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‘Blood Red Sky’ Review: Netflix’s Airplane Hijacking Thriller Never Makes Good on Its Wild Twist

A group of terrorists pick the wrong plane to hijack in a Netflix thriller that never finds the right way to accommodate its wild twist.

“Blood Red Sky”

In the grand tradition of “Deep Rising” and “From Dusk Till Dawn,” Peter Thorwarth’s “Blood Red Sky” is a hijacking thriller that — at just the right moment — is suddenly hijacked itself, as the bad guys realize that they’re in a very different movie than the one for which they signed up. Except that “Blood Red Sky” doesn’t find just the right moment; this undercooked, overlong piece of genre-blurring German schlock hardly even seems to look for it. On the contrary, this midsummer Netflix release drops its big twist with all the panache of an incidental detail, one that requires too much backstory and offers too little excitement in return. And so what could’ve been a fun chimera that someone Frankensteined together from two wildly different films instead becomes a low-flying slog that fails to sew its mismatched parts into a monster with a personality of its own.

“Blood Red Sky” is an emergency mode from the minute it starts; we know that something went screwy aboard a passenger jet en route from Germany to New York, and the film begins with an amateur pilot landing the plane at an RAF air base in Scotland (where snipers are at the ready with their rifles trained on the cockpit). A little boy named Elias (Carl Anton Koch) descends from the cabin with a teddy bear clutched under his arm, and the rest of the movie flashes back to show us what happened to all of the other passengers.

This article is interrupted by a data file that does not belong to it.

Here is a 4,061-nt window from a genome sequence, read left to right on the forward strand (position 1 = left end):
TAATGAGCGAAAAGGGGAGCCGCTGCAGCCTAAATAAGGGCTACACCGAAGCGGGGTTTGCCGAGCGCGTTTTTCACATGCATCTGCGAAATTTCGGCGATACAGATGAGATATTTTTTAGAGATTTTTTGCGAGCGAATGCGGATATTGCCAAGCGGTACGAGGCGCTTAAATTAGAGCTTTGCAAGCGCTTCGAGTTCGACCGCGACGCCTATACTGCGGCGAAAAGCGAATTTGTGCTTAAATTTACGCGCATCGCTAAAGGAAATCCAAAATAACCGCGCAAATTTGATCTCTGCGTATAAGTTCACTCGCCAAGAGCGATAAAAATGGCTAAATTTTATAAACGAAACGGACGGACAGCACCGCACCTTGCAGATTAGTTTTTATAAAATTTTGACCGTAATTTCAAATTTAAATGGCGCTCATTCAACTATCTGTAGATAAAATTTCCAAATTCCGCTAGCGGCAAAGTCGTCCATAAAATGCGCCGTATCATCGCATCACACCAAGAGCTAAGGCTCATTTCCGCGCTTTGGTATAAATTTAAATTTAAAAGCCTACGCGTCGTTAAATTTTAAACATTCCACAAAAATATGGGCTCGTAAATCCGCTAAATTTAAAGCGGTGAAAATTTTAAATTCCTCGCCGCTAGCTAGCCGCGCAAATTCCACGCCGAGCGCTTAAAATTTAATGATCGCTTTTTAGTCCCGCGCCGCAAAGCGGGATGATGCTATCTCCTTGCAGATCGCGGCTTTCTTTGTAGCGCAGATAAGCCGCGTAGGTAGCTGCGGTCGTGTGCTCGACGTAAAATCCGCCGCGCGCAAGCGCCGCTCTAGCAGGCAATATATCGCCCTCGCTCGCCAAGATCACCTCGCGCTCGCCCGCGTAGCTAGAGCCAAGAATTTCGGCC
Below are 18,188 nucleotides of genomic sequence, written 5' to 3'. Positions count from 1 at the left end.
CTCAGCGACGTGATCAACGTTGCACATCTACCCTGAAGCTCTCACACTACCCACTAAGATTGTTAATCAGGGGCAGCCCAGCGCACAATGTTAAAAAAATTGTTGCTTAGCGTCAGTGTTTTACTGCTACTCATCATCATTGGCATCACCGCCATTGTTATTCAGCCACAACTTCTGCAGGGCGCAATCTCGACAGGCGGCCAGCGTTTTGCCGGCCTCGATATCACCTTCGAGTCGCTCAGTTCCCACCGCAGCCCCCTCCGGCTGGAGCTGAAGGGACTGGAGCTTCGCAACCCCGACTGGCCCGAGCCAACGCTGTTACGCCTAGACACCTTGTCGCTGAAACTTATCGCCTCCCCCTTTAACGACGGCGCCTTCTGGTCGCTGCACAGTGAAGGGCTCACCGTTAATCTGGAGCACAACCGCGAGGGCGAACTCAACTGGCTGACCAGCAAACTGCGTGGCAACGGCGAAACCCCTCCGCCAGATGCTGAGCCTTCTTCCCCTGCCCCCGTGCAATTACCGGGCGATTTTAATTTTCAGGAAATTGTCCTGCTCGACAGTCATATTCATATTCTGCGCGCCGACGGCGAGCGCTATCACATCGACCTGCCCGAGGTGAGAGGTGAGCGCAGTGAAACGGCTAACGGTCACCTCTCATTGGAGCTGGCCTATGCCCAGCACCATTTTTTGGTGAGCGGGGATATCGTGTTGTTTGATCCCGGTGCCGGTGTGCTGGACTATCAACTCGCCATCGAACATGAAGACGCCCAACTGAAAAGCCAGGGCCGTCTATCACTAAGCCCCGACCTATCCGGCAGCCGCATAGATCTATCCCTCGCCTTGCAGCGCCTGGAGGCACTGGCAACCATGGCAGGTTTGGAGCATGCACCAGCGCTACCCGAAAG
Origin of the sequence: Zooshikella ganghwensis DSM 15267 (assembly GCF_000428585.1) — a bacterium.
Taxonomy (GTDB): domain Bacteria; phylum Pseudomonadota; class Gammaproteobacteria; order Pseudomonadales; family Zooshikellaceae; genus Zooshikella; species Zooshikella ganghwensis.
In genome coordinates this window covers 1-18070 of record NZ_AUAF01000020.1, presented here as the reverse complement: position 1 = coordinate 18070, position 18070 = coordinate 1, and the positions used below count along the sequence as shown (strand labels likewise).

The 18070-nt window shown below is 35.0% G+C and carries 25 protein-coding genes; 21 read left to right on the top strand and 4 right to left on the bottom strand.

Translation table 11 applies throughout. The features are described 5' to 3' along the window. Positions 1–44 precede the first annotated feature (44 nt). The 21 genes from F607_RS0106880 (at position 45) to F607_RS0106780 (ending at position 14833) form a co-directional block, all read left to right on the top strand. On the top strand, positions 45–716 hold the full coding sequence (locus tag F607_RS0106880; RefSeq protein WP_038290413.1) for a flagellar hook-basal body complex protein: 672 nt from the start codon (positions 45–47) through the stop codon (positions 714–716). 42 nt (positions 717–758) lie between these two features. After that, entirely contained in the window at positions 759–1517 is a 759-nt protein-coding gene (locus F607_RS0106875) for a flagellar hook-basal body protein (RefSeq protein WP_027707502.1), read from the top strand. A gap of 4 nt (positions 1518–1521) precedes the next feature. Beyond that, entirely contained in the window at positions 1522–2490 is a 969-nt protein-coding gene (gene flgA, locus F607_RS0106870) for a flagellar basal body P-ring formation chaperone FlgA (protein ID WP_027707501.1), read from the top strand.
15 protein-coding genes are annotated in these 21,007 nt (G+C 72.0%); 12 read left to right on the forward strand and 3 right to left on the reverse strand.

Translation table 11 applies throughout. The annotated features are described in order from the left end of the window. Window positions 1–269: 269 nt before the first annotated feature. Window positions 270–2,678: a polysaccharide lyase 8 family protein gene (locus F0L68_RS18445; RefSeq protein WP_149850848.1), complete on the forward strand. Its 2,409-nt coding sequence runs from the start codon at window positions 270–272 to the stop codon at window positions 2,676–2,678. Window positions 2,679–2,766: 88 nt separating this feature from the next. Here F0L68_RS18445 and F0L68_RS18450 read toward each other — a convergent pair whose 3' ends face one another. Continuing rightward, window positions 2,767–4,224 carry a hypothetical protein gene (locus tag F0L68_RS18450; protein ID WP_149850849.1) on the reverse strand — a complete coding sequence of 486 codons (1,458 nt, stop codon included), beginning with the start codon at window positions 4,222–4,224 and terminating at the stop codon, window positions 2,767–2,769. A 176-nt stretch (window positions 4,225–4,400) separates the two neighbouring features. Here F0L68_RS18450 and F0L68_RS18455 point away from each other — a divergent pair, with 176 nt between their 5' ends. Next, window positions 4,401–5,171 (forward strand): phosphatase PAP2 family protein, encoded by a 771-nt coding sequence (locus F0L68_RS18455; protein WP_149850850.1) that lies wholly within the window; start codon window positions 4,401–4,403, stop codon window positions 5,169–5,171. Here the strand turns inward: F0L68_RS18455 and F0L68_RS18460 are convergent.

The first thing we learn is that Elias’ single mom Nadja probably had something to do with it. Played by a fiercely committed Peri Baumeister, whose sharp performance helps compensate for the script’s missing bite, Nadja enters the movie sporting a loose black wig that makes her a dead ringer for Noomi Rapace, and the intensity chiseled onto her face is that of a woman steeling themselves for a trip aboard the Prometheus rather than a redeye to JFK.

Elias tells a kind-hearted stranger at the gate that his mother is heading to the U.S. for a bone marrow treatment, but the word “cancer” is curiously never mentioned, and the liquid drug cocktail that Nadja stabs herself with in the airport bathroom suggests that her condition isn’t quite so cut-and-dry. By the time a group of violent white terrorists assume control of the plane somewhere over the Atlantic, we know enough to suspect that Nadja isn’t the only one who chose the wrong flight.

Typically, a movie like this would wait until the start of the third act (or at least the halfway point) to spring its trap, but “Blood Red Sky” isn’t much interested in the element of surprise. Inverting viewer expectations — even those who’ve had the big twist spoiled for them by the film’s trailer as it auto-plays on their Netflix home screen — Thorwarth and co-writer Stefan Holtz are less concerned with how Nadja complicates the hijacking than they are with how the hijacking complicates Nadja’s relationship with Elias.